Bill Jamieson - Why Northern Rock annual report is a collectors' item

IN THE great global credit crisis of 2007-8 some artefacts are set to become collectors' items. Prominent among these, I suspect, will be the Northern Rock 2006-7 annual report. It was presented to the group's 108,000 shareholders less than a year ago.

Key features in the report were a 19 per cent rise in underlying attributable profits to a new record; a 24 per cent growth in underlying assets to 100.5 billion; a record 22.7 per cent rise in gross lending to 33bn; "robust" credit quality, with mortgage arrears less than half the industry average; and a 20.3 per cent rise in dividends.

It should serve as a textbook model for management and business schools on how an annual report, compliant in all respects and bristling with figures to reassure shareholders – including the "virtuous circle" chart below – cannot be taken as a guide to a business model or its resilience.

It will be studied for three reasons in particular. First, it is a graphic illustration of how a representation of a company at a particular point can be a misleading depiction of its strengths and weaknesses.

Second, it shows how Northern Rock, just months before entering a terminal crisis, was fully confident of its business model, its financial health and its prospects for the year ahead.

And third, it is an example of how a company can have its corporate governance gleaming like a Rolls-Royce but have the satnav set on a course for disaster.

I do not believe that Northern Rock was in irresponsible hands. Still less was it greedily run, as some companies are, for the private benefit of the board. But that is what makes this report, with the benefit of hindsight, such a chilling document.

Neither the real nature of the business model, nor the risks taken by virtue of that model, are evident from a document whose format is disconcertingly similar to the thousands presented to investors each year.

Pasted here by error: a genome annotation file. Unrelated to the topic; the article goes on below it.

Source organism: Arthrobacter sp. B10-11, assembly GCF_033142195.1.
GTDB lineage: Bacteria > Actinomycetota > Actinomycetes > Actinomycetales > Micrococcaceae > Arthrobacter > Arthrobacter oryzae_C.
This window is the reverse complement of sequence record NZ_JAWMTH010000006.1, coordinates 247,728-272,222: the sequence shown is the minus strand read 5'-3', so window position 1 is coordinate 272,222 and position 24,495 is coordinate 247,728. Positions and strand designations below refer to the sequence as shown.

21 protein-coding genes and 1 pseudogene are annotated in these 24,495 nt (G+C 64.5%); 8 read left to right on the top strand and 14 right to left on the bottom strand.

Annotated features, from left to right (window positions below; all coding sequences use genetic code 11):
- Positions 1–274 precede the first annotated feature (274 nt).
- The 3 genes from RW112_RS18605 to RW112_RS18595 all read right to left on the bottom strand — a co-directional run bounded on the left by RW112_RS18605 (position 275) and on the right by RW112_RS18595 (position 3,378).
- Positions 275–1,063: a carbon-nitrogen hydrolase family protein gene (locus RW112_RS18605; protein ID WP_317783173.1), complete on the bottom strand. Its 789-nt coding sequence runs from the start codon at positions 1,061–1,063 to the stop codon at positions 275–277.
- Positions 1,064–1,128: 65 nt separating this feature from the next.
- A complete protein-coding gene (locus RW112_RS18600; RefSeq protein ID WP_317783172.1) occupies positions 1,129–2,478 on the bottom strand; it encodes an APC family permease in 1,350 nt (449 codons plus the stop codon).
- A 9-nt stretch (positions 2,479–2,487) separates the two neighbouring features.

Here are some highlights from the report and accounts endorsed by the shareholders just ten months ago and signed off by the auditors PricewaterhouseCoopers as a "true and fair" view.

From chairman Dr Matt Ridley:

&#149 It has been another excellent year for Northern Rock. Our strategy of using growth, cost efficiency and credit quality to reward both shareholders and customers continues to run well.

&#149 We expect house price inflation to moderate and we continue to see little prospect of a severe house price correction, given that mortgages remain comparatively affordable.

From chief executive Adam Applegarth:

&#149 Three-month-plus arrears numbers (fell] in the second half of the year to 0.42 per cent. The proportion of "together" lending, our highest risk product, fell from 35 per cent in the first six months of the year to 26 per cent in the second half and the proportion of lending over 90 per cent of loan-to-value from 30 per cent to 22 per cent."

&#149 We now have established funding programmes in most major international capital and debt markets. Within these markets we have established a strong profile, which meant that around 25 per cent of the total was raised in the private placement medium term note market. We see plenty of scope to increase our funding in these markets to support our business growth.

Following the chief executive's report came a section that most investors glaze over – a five-page corporate governance report.

This section details the work of the audit committee, risk committee and internal control committee. The risk committee, which met four times, reviewed "the key risks inherent in the business". Internal control is a board responsibility and it concluded: "Northern Rock is a well-controlled, risk-averse business that continues to adopt a prudent stance in the management of risk."

So Northern Rock was not lax in its procedures. It just missed the fundamental flaw in its business model. Were investors dumb in failing to spot it on the basis of this annual report? No more, I would say, than the auditors, or the tripartite supervisory regime of the Financial Services Authority, the government and the Bank of England, or the non-executive directors. None of this supervisory great and good uttered a squeak.

So it is perhaps not just the flawed business model, but also the regulatory and governance models, that failed spectacularly.

comments: bjamieson@scotsman.com

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